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Developmental screening tests are designed for newborns, preschool, and school-aged children to measure whether developmental delays exist. These developmental screening tests analyze whether a child exhibits normal mental, physical and behavioral growth when compared to other children the same age. The tests can help identify developmental delays so parents can weigh early treatment options.
Three major disorders might be diagnosed through developmental screening tests: mental retardation, autism and attention deficit hyperactive disorder (ADHD). Screening a child at different stages of growth may uncover one of these disorders that affect learning, social interaction and physical development. Physicians typically assess motor skills, language ability, emotional responses and behavioral conduct when conducting developmental screening tests.
Newborn assessment might detect a metabolic disorder called phenylketonuric (PKU), which regulates the level of an enzyme necessary for normal growth. Too much of this enzyme may affect the brain and hinder normal development. If PKU is discovered, the infant can receive a special diet immediately after birth to ward off developmental delays. Infant screening can also detect more than 20 other disorders through tandem mass spectrometry testing. These exams use a drop of blood taken from the baby’s heel shortly after birth.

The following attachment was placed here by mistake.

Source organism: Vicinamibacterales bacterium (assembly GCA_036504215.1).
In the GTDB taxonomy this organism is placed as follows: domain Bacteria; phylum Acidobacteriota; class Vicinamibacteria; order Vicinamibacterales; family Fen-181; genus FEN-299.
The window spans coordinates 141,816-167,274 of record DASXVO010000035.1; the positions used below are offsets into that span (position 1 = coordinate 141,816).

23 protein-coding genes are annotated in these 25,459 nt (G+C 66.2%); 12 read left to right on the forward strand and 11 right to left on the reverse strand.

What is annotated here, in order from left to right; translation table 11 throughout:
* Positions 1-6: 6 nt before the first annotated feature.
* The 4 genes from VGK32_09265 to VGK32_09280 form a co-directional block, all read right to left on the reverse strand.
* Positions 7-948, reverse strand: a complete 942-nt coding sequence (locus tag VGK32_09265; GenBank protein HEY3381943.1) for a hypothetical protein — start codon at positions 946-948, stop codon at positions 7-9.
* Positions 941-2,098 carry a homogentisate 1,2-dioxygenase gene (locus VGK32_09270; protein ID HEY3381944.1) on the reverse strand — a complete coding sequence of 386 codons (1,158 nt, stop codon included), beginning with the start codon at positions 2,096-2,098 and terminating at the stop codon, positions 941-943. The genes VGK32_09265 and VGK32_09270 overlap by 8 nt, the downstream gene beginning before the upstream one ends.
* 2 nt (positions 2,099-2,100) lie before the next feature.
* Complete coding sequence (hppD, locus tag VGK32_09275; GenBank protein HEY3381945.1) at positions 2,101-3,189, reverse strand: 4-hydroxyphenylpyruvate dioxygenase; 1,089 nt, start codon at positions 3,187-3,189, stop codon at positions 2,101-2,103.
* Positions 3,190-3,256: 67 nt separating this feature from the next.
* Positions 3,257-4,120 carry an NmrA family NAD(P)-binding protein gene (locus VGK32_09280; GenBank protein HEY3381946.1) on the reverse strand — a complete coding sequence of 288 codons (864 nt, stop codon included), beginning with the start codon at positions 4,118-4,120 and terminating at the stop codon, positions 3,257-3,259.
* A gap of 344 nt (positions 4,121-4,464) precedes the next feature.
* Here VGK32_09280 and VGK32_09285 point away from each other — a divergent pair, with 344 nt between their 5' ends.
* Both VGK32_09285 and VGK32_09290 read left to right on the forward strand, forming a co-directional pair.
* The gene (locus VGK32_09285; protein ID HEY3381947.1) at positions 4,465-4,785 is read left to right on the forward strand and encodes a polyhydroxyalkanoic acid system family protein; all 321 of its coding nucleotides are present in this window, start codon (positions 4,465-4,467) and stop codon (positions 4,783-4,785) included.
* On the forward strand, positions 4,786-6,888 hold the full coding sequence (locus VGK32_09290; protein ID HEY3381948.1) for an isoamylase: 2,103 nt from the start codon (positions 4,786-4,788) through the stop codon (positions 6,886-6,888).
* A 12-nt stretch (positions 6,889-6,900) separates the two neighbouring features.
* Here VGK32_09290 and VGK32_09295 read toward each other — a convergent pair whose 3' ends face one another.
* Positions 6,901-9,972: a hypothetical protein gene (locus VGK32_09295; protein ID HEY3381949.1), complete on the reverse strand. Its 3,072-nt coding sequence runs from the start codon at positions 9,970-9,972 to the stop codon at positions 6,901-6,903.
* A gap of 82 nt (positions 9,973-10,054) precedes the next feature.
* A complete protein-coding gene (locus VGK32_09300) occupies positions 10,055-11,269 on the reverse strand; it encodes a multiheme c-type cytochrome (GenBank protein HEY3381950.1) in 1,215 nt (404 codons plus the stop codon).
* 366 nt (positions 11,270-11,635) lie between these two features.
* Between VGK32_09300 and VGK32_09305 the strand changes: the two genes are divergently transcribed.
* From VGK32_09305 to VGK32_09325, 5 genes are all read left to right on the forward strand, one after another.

Babies typically undergo additional developmental screening tests twice within the next two years. An assessment can determine if the child speaks, crawls, and walks normally for his or her age. Preschool screening tests are generally recommended to determine if behavioral problems exist that might affect the child’s school performance. At this age, the child is commonly tested for his or her attention level, visual perception, and mental growth.
Attention deficit hyperactive disorder (ADHD) is a behavioral disorder marked by impulsive conduct and learning difficulties. Developmental screening tests for this condition look at family history of learning problems, educational progress, and communication skills. Children with this disorder might become easily distracted and forgetful, and talk excessively, creating problems in the classroom. A child with ADHD may be unable to finish school tasks because his or her attention wanes.
Developmental screening tests for autism measure a child's interaction with parents and other children. The child may test normally for intelligence, but be unable to bond with others. A child with autism commonly avoids eye contact and prefers isolation. He or she may be ultrasensitive to light, noise, or touch. These children typically crave routine and might fixate on a particular object or toy.
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